Now more than ever, nurses are being recognized for the unsung heroes they are. Nurses are heavily involved in so many aspects of patient care and are critical to the operation of healthcare facilities. Since nurses are so heavily involved in patient care and work closely with doctors and other care providers, they are also more likely to witness wrongdoing in the workplace.
Nurses are highly educated to determine whether or not a patient is receiving quality care and are experienced in knowing when care providers are partaking in fraudulent activities. There is a legal and ethical obligation for nurses to report illegal, unethical, unprofessional, or unsafe practices under the American Nurses Association Code of Ethics. Therefore, any suspicion of healthcare fraud or malpractice should be given further thought.
Nurses have a unique vantage point which can make them valuable whistleblowers. The team at the DJO Whistleblower Law Group has tips to offer for whistleblowing in nursing.
1. Gather clear evidence of illegal, unethical, and/or unsafe practices
Witnessing wrongdoing provokes an emotional response and it may be tempting to take immediate action. However, it’s best to reserve judgment and delay action until there is clear evidence and documentation of the illegal or unethical action.
Document your complaint in writing in as much detail as you can so you do not forget any important details. Keep documentation as objective as possible, stating only facts and actions. Then, carefully monitor the situation for documentation, paperwork, transactions, or conversations that could prove a violation of the False Claims Act or other compliance regulations.
2. Don’t let fear of retaliation dissuade you from coming forward.
The top reason nurses don’t come forward is out of fear of retaliation and/or losing their job. However, if you follow the proper whistleblower protocol you are usually protected from certain forms of retaliation once you blow the whistle. The important thing to keep in mind is that you are not protected if you just confront the wrongdoer directly–you have to follow the right steps.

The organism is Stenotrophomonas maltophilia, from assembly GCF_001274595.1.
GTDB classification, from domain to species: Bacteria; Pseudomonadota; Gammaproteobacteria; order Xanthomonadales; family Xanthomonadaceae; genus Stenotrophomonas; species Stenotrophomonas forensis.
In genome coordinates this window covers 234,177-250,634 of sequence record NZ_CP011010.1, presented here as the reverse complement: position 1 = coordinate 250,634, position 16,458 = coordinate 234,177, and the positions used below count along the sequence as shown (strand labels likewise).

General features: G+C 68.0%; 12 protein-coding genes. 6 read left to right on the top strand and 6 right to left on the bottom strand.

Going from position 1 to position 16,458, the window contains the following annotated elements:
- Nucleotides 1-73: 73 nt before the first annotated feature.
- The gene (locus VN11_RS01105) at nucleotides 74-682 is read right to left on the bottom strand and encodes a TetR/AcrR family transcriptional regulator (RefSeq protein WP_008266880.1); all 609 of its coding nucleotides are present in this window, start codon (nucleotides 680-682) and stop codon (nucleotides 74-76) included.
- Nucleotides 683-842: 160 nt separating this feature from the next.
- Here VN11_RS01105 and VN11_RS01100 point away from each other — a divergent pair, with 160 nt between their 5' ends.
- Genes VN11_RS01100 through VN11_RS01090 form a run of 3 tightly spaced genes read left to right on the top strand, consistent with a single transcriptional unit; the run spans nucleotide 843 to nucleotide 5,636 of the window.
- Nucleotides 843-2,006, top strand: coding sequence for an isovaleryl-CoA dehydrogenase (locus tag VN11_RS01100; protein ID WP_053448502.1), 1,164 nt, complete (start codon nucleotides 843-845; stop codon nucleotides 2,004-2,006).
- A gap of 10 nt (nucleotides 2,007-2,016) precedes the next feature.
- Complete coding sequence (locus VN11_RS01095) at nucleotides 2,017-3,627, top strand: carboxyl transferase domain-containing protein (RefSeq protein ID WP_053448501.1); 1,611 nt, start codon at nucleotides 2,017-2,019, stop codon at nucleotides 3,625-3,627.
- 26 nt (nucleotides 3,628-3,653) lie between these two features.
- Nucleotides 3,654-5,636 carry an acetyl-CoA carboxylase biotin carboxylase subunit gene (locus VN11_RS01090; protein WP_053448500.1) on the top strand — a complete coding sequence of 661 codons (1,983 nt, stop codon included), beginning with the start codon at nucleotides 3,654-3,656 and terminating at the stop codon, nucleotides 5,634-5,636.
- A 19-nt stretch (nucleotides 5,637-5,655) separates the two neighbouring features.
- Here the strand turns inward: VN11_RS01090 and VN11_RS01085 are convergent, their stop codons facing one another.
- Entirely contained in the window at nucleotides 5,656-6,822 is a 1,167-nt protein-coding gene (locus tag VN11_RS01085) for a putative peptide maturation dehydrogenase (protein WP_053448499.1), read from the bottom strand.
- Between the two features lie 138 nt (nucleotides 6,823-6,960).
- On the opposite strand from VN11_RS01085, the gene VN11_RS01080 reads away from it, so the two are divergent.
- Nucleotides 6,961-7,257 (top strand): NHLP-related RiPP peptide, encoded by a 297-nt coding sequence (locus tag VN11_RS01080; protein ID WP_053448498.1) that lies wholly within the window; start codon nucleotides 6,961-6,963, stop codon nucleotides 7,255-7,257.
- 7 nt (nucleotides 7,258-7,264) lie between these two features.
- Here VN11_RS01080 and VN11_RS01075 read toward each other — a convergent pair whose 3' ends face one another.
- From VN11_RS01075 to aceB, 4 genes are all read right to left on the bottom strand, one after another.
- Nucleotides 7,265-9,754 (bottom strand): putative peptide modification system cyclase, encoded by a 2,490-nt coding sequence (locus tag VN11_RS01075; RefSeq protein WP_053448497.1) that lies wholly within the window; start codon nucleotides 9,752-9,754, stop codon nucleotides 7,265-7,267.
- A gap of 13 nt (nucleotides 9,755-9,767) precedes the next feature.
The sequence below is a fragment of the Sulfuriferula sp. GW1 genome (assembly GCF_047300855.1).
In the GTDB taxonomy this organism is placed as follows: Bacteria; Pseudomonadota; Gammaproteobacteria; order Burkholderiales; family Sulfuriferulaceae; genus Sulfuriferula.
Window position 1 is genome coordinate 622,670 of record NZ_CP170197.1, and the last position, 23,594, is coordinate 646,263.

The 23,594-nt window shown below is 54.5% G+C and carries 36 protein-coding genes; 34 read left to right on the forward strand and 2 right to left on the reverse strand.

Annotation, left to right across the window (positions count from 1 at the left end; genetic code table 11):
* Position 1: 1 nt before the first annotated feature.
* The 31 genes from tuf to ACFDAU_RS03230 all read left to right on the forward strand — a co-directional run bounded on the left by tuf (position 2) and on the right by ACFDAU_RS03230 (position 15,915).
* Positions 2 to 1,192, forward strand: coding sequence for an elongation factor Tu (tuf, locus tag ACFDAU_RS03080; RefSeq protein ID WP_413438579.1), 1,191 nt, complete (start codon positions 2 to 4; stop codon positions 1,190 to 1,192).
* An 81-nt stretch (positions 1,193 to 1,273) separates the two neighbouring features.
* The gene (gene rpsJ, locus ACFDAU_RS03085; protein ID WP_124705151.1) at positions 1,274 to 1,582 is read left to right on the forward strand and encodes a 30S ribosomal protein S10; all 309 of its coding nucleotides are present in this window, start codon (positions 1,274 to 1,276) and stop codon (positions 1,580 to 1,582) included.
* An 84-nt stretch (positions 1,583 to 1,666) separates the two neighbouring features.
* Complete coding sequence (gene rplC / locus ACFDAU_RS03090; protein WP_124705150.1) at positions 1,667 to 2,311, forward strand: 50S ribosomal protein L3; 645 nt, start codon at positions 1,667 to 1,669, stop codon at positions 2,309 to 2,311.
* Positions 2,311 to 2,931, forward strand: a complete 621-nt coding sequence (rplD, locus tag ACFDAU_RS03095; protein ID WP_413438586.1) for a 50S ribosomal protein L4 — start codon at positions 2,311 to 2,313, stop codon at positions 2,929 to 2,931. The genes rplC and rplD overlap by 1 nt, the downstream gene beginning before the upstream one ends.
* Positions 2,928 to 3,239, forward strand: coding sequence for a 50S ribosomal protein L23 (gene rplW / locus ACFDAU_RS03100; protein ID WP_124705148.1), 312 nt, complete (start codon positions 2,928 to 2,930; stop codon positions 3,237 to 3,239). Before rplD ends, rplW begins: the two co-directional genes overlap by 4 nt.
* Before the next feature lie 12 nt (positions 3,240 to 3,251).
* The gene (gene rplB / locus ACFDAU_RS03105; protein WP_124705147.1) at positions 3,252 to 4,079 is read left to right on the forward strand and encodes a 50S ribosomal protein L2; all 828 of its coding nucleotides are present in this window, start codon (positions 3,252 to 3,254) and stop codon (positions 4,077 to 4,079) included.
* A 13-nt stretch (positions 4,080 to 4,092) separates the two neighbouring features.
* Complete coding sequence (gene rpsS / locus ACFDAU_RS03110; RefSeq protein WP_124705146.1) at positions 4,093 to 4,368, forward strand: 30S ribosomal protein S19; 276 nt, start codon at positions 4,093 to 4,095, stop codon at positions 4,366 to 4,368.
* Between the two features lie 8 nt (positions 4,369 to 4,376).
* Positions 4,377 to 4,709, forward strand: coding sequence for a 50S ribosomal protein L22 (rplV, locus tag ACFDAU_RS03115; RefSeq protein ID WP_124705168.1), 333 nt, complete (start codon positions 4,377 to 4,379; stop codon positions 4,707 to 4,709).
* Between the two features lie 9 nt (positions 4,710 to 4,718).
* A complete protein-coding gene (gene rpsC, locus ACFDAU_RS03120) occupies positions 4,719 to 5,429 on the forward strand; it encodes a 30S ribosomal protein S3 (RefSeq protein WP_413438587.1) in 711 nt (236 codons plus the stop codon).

Nobody can deny that blowing the whistle has its pros and cons. But letting fear or retaliation stop you from coming forward will just allow the fraudulent activity to continue. The Whistleblower Protection Act and other anti-retaliation laws will protect you while you take the brave step of coming forward.
3. Avoid consulting people directly involved with the situation.
It might be tempting to confront the wrongdoer directly to avoid a complicated legal battle. But people engaged in bad actions typically won’t welcome your questions or concerns, and may even take punitive action against you. Remember, after all, you are not protected from retaliation until you officially blow the whistle.
4. Consult with an attorney who specializes in healthcare fraud cases.
There are options for third parties to consult when you witness fraud. While many options may be easily available, they don’t always provide the right experience for the situation. For example, The Joint Commission or the National Committee for Quality Assurance doesn’t always offer confidentiality or retaliation protection.
The best course of action is to consult a law group with attorneys who specialize blowing the whistle in healthcare. They will be able to offer confidential consultations, give advice, guide you through the process, and help you potentially secure a financial reward for bringing injustices to light.
Nurses who are employed by healthcare providers participating in fraud are encouraged to step forward, and the DJO Whistleblower Law Group will take those steps with you.